Sonata in A for Piano and Violin, Op.12/2
Sonata in E-flat for Piano and Violin, Op.12/3
Sonata in A for Piano and Violin, Op.47 (Kreutzer)
Midori (violin) & Jean-Yves Thibaudet (piano)
Reviewed by: David M. Rice
Reviewed: 5 January, 2020
Venue: Dreyfoos Concert Hall, Kravis Center for the Performing Arts, West Palm Beach, Florida
This delightful recital of Beethoven sonatas was among the earliest of the many performances that will commemorate the composer’s birth 250 years ago. Midori and Jean-Yves Thibaudet formed a perfect team for this music, in which the violin and piano are equal partners.
The first half of the program was devoted to the second and third of Beethoven’s first three sonatas for violin and piano, published as his Opus 12. Although influenced by his teachers Haydn and Salieri, they already reflect his emerging inimitable style. In the A-major Second Sonata, the duo brought out the opening movement’s pervasive playfulness, contrasting it with the somber opening theme of the Andante, in which the violin’s echoing of the piano an octave higher added an unusual dimension. In the Allegro piacevole finale, the rondo theme and variations were delightfully rendered right through to the Sonata’s abrupt ending.
With only a brief pause for a bow and re-tuning of Midori’s violin (the 1734 Guarnerius del Gesù ‘ex-Huberman’), the artists plunged into the D-major Third Sonata. Thibaudet’s expressive playing was the centerpiece of the charming opening Allegro, and he and Midori alternately brought out the tenderness of the lyrical theme of the Adagio. Another joyous Rondo brought the Sonata to an emphatic close.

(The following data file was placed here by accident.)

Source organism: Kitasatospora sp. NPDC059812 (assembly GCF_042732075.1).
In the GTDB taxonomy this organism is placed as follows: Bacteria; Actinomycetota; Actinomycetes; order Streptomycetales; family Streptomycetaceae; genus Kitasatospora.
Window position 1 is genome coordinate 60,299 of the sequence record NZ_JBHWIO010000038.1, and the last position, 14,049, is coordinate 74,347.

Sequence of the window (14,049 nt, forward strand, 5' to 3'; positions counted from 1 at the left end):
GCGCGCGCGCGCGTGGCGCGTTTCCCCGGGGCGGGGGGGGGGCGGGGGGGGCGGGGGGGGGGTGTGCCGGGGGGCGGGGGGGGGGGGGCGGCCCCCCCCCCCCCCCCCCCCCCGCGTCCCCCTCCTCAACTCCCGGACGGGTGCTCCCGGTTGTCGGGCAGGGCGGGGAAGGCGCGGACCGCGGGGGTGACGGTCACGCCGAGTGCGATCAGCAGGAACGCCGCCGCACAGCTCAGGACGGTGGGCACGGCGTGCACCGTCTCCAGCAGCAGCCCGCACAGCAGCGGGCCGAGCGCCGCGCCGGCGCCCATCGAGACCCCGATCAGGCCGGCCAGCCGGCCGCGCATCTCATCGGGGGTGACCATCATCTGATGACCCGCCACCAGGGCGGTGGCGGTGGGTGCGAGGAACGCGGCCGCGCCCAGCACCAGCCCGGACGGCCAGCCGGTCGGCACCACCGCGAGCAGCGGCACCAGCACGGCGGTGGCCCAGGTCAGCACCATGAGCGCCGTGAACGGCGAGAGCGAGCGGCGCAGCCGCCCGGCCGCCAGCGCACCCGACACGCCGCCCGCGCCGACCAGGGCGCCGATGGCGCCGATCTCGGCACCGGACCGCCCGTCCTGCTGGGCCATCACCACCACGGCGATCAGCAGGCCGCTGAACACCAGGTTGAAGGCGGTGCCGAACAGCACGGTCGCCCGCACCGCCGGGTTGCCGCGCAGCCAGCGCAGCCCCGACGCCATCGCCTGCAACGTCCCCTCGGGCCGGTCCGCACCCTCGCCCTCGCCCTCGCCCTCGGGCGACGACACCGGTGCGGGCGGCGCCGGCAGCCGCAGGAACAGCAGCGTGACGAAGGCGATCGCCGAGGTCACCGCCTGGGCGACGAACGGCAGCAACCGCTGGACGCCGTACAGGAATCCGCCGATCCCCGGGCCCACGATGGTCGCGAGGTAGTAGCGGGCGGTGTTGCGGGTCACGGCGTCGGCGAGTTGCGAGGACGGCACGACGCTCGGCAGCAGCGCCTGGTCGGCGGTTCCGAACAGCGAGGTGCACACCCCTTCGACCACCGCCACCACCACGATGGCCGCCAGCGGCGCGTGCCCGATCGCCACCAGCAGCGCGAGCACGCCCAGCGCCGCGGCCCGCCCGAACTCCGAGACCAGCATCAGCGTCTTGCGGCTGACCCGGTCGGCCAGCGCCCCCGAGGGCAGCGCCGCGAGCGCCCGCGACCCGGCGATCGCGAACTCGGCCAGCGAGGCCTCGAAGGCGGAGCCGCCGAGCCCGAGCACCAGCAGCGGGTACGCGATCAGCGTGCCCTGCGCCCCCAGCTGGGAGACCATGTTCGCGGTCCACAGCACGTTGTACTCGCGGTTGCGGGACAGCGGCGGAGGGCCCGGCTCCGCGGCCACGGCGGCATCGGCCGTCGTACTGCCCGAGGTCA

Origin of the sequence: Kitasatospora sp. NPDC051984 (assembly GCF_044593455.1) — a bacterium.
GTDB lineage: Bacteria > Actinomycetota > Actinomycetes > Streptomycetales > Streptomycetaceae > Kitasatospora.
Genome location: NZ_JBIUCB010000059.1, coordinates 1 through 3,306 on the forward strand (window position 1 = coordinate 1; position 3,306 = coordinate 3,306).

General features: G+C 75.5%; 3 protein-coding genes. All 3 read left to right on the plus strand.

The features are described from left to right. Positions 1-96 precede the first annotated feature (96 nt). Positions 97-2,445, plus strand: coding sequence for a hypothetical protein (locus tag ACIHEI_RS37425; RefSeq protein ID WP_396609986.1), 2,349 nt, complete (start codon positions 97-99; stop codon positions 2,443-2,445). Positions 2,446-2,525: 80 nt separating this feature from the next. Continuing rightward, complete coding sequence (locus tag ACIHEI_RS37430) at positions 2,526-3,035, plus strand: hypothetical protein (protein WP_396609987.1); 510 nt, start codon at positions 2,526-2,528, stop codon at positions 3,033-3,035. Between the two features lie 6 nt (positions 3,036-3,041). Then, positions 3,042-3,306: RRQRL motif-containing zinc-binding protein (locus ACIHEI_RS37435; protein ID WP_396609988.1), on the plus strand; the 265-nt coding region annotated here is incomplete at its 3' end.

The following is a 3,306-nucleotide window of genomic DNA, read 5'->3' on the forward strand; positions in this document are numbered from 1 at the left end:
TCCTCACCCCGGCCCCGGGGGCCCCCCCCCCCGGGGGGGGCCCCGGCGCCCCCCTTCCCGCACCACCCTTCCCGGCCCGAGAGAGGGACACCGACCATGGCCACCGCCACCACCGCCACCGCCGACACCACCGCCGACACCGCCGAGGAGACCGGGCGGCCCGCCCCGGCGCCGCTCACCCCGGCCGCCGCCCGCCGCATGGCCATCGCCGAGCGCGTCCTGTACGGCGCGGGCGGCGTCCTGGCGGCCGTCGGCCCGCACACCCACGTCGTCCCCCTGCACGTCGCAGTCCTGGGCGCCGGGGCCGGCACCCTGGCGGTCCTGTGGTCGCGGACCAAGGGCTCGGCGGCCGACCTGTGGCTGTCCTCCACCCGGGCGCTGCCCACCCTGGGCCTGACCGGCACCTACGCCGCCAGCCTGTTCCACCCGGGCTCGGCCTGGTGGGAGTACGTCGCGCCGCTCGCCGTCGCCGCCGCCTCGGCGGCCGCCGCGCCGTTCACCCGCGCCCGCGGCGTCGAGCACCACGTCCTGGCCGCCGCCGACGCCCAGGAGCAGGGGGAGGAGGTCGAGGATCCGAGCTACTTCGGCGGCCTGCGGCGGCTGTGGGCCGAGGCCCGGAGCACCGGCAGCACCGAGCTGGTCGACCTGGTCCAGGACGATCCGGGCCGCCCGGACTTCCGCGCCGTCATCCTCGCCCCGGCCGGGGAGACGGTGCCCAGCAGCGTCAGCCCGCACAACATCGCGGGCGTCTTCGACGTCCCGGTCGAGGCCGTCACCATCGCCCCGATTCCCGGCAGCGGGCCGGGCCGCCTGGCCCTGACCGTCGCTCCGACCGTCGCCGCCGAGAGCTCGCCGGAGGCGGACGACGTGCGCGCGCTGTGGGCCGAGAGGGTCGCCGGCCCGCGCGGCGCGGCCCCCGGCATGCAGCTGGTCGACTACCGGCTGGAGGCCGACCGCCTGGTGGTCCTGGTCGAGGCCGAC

After intermission, Midori and Thibaudet gave a superb performance of the ‘Kreutzer’ Sonata, the longest and most challenging of Beethoven’s ten works in that form. They built anticipation with the dramatic chords that opened the introductory Adagio sostenuto, first on violin then piano, with the main theme finally emerging at Presto tempo and featuring strong attacks, with the secondary theme providing gentler moments. Although the opening movement is quite substantial, the Andante con variazioni is longer still, its duration about the same as either of the two Sonatas that opened the program. It features four variations on a lovely theme with the two instruments sharing the limelight, each at times carrying the melody, and at others providing ornamentation for its partner. In Variation I Midori played repeated triplets as Thibaudet took the trill-laden melodic line. Brilliant violin pyrotechnics accompanied by rhythmic piano chords dominated Variation II, but Midori cast a darker spell in Variation III, then brightened in the final Variation with trills and pizzicati. Thibaudet interrupted the peaceful coda with a sudden chord to launch the Rondo finale that provided a virtuoso showcase for both players.